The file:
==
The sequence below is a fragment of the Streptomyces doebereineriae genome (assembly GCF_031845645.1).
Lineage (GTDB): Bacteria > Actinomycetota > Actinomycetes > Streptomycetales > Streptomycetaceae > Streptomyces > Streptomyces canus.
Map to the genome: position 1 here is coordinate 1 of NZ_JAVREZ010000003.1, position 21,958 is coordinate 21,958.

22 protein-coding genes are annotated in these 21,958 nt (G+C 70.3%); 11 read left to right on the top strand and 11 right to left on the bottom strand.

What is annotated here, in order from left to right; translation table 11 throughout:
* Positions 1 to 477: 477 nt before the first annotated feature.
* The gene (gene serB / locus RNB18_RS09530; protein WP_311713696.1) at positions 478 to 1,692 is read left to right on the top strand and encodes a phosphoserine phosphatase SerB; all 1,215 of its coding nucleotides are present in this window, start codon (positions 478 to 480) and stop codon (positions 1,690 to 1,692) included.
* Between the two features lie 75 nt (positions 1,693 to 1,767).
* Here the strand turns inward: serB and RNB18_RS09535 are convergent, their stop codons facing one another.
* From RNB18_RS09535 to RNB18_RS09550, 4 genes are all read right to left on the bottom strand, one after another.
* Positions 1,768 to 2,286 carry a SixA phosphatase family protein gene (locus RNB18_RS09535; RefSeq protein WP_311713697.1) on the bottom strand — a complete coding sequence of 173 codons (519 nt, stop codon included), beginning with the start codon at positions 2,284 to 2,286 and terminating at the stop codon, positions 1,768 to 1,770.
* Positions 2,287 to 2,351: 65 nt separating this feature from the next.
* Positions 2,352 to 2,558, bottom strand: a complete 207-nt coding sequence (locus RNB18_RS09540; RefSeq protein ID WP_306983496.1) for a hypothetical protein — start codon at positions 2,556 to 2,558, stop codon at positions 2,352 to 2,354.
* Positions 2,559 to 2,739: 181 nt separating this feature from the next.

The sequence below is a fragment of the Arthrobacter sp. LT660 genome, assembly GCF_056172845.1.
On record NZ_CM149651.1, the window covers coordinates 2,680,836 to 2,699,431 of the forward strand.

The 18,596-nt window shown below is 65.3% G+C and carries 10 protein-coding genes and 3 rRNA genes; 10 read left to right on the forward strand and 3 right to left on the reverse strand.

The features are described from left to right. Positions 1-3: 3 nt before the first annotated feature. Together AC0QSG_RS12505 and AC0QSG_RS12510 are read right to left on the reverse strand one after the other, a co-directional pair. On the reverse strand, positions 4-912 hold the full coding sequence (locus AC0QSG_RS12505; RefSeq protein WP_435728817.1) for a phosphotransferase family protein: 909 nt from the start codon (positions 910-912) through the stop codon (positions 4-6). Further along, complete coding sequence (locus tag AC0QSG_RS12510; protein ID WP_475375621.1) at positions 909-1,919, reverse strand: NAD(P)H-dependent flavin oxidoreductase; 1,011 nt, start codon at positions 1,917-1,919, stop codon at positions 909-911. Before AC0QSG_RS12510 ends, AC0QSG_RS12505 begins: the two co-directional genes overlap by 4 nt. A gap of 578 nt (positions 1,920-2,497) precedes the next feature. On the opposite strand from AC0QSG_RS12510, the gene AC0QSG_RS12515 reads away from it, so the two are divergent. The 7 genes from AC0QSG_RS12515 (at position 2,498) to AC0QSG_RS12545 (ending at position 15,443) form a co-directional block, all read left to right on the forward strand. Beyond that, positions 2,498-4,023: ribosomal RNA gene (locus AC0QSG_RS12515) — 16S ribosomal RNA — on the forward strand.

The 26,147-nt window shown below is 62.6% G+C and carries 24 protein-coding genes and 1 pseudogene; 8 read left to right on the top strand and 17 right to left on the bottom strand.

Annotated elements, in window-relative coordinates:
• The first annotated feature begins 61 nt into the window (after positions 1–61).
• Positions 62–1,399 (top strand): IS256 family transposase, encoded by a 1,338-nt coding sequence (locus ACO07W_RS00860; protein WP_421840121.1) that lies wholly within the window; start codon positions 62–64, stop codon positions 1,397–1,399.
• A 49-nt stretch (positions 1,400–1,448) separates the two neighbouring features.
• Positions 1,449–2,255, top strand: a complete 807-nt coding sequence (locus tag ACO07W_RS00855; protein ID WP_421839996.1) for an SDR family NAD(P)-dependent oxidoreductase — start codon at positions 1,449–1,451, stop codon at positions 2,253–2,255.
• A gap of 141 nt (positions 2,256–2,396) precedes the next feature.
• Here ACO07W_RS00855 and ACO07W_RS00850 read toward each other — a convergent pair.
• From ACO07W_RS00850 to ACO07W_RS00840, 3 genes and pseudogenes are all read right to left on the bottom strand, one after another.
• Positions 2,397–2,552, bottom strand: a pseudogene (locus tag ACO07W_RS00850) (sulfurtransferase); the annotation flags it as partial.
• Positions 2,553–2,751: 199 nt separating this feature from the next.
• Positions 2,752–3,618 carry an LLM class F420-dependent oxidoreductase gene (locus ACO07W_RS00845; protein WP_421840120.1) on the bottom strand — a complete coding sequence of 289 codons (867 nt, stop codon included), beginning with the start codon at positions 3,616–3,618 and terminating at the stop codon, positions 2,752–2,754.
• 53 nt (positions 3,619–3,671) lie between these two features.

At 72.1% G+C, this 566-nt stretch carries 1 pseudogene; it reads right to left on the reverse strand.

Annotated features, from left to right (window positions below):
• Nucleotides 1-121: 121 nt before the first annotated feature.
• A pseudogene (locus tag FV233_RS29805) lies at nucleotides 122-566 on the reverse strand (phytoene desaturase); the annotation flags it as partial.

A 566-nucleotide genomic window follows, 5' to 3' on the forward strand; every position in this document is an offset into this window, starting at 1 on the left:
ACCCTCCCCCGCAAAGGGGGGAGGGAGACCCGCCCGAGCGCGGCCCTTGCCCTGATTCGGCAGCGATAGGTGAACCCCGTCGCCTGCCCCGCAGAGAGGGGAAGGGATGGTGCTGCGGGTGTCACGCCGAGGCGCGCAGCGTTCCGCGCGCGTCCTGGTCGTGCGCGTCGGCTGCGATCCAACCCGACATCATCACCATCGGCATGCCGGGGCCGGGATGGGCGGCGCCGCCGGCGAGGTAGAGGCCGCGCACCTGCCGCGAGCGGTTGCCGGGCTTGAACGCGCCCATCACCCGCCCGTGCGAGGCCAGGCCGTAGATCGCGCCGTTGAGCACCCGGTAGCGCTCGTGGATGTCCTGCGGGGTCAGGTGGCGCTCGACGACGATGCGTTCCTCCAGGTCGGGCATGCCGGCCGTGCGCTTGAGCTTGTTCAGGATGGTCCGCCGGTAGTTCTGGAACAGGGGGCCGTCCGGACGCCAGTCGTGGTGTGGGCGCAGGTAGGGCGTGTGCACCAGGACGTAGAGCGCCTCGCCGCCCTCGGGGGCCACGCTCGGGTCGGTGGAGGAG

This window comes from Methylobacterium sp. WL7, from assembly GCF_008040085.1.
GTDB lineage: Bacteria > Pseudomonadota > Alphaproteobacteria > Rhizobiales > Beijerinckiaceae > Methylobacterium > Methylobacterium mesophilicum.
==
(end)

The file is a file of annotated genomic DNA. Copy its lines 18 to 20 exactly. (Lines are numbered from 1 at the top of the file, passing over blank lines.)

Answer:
The features are described from left to right. Positions 1-3: 3 nt before the first annotated feature. Together AC0QSG_RS12505 and AC0QSG_RS12510 are read right to left on the reverse strand one after the other, a co-directional pair. On the reverse strand, positions 4-912 hold the full coding sequence (locus AC0QSG_RS12505; RefSeq protein WP_435728817.1) for a phosphotransferase family protein: 909 nt from the start codon (positions 910-912) through the stop codon (positions 4-6). Further along, complete coding sequence (locus tag AC0QSG_RS12510; protein ID WP_475375621.1) at positions 909-1,919, reverse strand: NAD(P)H-dependent flavin oxidoreductase; 1,011 nt, start codon at positions 1,917-1,919, stop codon at positions 909-911. Before AC0QSG_RS12510 ends, AC0QSG_RS12505 begins: the two co-directional genes overlap by 4 nt. A gap of 578 nt (positions 1,920-2,497) precedes the next feature. On the opposite strand from AC0QSG_RS12510, the gene AC0QSG_RS12515 reads away from it, so the two are divergent. The 7 genes from AC0QSG_RS12515 (at position 2,498) to AC0QSG_RS12545 (ending at position 15,443) form a co-directional block, all read left to right on the forward strand. Beyond that, positions 2,498-4,023: ribosomal RNA gene (locus AC0QSG_RS12515) — 16S ribosomal RNA — on the forward strand.

The 26,147-nt window shown below is 62.6% G+C and carries 24 protein-coding genes and 1 pseudogene; 8 read left to right on the top strand and 17 right to left on the bottom strand.

Annotated elements, in window-relative coordinates: